Macron Pledges Increase In France’s Defense Spending While Hosting Trump

French President Emmanuel Macron pledged Thursday to increase defense spending starting in 2018 after bashing his top general for criticizing spending cuts in this year’s budget.

Macron made the pledge in his first defense policy speech since assuming office in May. The annual address to the army coincided with U.S. President Donald Trump’s visit to Paris for Friday’s Bastille Day celebrations.

France’s defense spending will increase by 1.5 billion euros ($1.72 billion) next year — from 32.7 billion euros ($37.5 billion) in 2017, to 34.2 billion euros ($39.2 billion) in 2018.

“It’s a considerable effort, considering the current context of budgetary constraints,” Macron said, according to Reuters.

France currently spends around 1.79 percent of its gross domestic product on defense. Macron aims to meet NATO’s 2 percent threshold by 2025. Macron and German Chancellor Angela Merkel further announced plans Thursday to develop a new European fighter jet in the near future.

General Pierre de Villiers allegedly said he would not let the government “f**k with” him by making defense cuts during a meeting with a parliamentary committee Wednesday. De Villiers referred to an 850 million euro ($969 million) cut in the 2017 defense budget.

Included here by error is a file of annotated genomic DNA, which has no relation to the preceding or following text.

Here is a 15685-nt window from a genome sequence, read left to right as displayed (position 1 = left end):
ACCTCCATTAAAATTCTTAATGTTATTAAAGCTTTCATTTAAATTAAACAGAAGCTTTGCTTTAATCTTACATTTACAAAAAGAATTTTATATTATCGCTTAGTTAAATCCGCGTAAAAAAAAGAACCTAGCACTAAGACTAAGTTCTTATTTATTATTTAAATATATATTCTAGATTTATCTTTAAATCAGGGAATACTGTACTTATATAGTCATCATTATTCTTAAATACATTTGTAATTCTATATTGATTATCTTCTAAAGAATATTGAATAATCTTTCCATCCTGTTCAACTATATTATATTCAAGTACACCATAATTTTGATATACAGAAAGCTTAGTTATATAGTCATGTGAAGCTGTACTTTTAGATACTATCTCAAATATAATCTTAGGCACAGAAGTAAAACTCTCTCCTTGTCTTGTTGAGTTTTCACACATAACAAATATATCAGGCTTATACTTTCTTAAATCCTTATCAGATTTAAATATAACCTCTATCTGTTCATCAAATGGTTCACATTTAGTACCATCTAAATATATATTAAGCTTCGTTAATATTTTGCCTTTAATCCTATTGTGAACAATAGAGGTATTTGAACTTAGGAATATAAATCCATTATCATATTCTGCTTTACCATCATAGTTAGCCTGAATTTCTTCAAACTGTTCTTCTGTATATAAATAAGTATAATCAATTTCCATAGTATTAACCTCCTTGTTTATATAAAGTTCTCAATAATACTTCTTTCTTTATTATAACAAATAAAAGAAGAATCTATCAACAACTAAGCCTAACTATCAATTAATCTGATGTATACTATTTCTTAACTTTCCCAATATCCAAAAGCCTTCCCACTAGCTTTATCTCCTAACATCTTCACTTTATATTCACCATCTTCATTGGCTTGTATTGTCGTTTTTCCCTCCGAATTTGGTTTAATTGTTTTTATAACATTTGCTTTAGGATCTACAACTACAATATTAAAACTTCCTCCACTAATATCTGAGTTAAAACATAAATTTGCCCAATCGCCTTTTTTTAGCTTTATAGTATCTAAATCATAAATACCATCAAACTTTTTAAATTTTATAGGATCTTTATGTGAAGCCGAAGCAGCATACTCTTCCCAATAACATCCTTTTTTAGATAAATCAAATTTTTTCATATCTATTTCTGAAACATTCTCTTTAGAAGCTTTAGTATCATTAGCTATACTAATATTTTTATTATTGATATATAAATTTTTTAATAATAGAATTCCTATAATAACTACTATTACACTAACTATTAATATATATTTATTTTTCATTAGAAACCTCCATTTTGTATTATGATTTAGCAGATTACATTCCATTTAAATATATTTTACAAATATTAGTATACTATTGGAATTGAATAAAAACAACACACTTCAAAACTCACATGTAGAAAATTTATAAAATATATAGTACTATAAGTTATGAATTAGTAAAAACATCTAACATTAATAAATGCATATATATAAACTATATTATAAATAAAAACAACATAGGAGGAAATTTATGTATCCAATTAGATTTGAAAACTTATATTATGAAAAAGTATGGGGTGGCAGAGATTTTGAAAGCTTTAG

Macron empathized in his speech that he would not tolerate public criticism like this moving forward.

“For me it’s undignified to wash dirty linen in public,” Macron told the army. “I have made commitments, I am your boss.”

NATO estimates Canada and European allies will increase defense spending by 4.3 percent in 2017. (RELATED: Trump Effect? NATO Allies Increase Defense Spending By 4.3 Percent)

The alliance has seen a cumulative increase of $46 billion since 2014, when the 2 percent of GDP target was agreed upon.

Out of the alliance’s 28 members, just five meet the spending goal. The United Kingdom, Greece, Poland and Estonia are the only countries besides the U.S. to hit the target, according to NATO’s 2016 figures.

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